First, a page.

Light up the night.
Long before dab rigs and heady bongs, UV glass was popular in American household items such as dishes and glassware. Then known as uranium or Vaseline glass, these glassware items appeared a transparent greenish-yellow in normal light due to the presence of uranium within the glass.
Uranium glass was very popular in 20th century America and upwards of four million uranium glass pieces were created between 1958 and 1978. Uranium use in the American glass industry was limited during parts of the Cold War. Since then, the demand for uranium glass has dropped exponentially.
How Does Ultraviolet Reactive Glass Work?
A special mixture of color is mixed into the glass rod, which reacts when black light is shone on the end result. These glass rods are mixed into the glass pieces when worked by our glassblowers, and embed within the glass mixture.
The special chemical mixture shines bright when interacting with UV or blacklight, which gives it that awesome, radiant glow.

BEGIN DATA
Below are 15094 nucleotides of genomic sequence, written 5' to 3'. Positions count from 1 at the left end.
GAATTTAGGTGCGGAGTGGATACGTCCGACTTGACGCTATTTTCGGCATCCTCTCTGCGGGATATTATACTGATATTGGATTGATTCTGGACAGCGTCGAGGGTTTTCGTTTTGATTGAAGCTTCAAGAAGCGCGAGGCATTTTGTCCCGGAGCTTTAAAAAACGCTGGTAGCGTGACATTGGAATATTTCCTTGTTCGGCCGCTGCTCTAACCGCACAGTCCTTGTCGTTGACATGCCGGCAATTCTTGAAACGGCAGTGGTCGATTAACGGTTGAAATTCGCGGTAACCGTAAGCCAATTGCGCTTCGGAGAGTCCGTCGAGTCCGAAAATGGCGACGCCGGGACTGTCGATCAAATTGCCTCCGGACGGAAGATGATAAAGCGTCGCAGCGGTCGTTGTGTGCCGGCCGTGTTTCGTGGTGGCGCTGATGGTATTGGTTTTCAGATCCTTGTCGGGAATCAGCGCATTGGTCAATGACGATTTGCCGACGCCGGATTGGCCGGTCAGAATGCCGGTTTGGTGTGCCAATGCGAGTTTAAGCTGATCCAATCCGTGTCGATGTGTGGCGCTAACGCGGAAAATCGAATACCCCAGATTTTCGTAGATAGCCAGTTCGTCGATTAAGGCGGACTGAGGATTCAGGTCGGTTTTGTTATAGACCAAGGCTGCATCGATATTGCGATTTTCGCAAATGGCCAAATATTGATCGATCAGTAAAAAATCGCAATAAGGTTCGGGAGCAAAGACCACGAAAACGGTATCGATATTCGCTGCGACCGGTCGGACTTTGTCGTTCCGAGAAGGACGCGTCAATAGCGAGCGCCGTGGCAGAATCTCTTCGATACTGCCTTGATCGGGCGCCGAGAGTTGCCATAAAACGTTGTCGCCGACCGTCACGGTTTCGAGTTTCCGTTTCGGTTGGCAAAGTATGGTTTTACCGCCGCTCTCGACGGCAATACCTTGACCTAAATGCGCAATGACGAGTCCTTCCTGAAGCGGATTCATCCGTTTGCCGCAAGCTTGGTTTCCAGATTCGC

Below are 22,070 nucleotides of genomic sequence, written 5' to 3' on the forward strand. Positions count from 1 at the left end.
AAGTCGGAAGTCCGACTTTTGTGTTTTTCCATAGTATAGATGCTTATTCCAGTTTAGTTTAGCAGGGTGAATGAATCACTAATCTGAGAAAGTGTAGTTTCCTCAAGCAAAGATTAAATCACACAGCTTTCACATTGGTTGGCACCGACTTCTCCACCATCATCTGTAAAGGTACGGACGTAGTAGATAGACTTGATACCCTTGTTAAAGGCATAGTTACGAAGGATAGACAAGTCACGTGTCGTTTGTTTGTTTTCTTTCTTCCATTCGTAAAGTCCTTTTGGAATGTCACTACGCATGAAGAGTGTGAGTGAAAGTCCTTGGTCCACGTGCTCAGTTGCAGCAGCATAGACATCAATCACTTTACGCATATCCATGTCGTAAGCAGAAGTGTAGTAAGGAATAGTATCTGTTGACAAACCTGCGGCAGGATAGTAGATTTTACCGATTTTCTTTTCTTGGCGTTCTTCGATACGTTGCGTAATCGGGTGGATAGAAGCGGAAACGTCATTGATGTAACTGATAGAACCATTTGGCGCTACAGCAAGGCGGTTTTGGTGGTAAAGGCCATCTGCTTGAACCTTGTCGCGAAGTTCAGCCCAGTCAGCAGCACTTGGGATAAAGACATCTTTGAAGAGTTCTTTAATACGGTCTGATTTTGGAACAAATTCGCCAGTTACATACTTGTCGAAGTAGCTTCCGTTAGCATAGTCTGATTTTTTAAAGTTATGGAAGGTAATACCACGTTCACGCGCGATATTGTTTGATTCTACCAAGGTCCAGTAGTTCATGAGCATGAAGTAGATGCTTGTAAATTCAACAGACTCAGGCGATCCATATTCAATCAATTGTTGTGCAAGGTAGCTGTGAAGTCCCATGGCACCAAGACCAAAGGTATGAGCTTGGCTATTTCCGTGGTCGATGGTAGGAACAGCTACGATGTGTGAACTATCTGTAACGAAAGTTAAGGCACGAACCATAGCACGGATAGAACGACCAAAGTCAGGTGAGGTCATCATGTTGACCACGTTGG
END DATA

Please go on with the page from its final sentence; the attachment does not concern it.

UV Glass in the smoking industry
The UV glass revival is taking place within the smoking industry as UV reactive glass has quickly become a popular type of glass used by glassblowers. Glass collectors have quickly caught on too, and many keep black lights at the dab station to add a heady element to their seshes.
Pieces made with UV reactive glass have a totally different appearance depending on the type of light illuminating the glass. Under regular light, Illuminati colored pieces have a transparent neon green appearance. Flick on a ultraviolet light though, and Illuminati pieces vividly glow. Lucy is another awesome UV reactive color, transforming from its standard clear appearance to a vibrant hot pink under UV lights.
These changes in color are a result of small amounts of uranium dioxide added to the glass in the melting process. There is only a trace amount of uranium in UV reactive glass, so it poses no health hazards.
While Glass Alchemy’s selection of UV reactive glass may be slim, they recently created a popular CFL color known as Serum. Serum has quickly become a “hype” color, skyrocketing prices and limiting orders to a 2lb maximum. Serum appears champagne-colored in natural light, and rose pink under CFLs (compact fluorescent lamps). Like pieces made with UV reactive colors, CFL reactive pieces have a totally different aesthetic depending on the type of light illuminating the glass.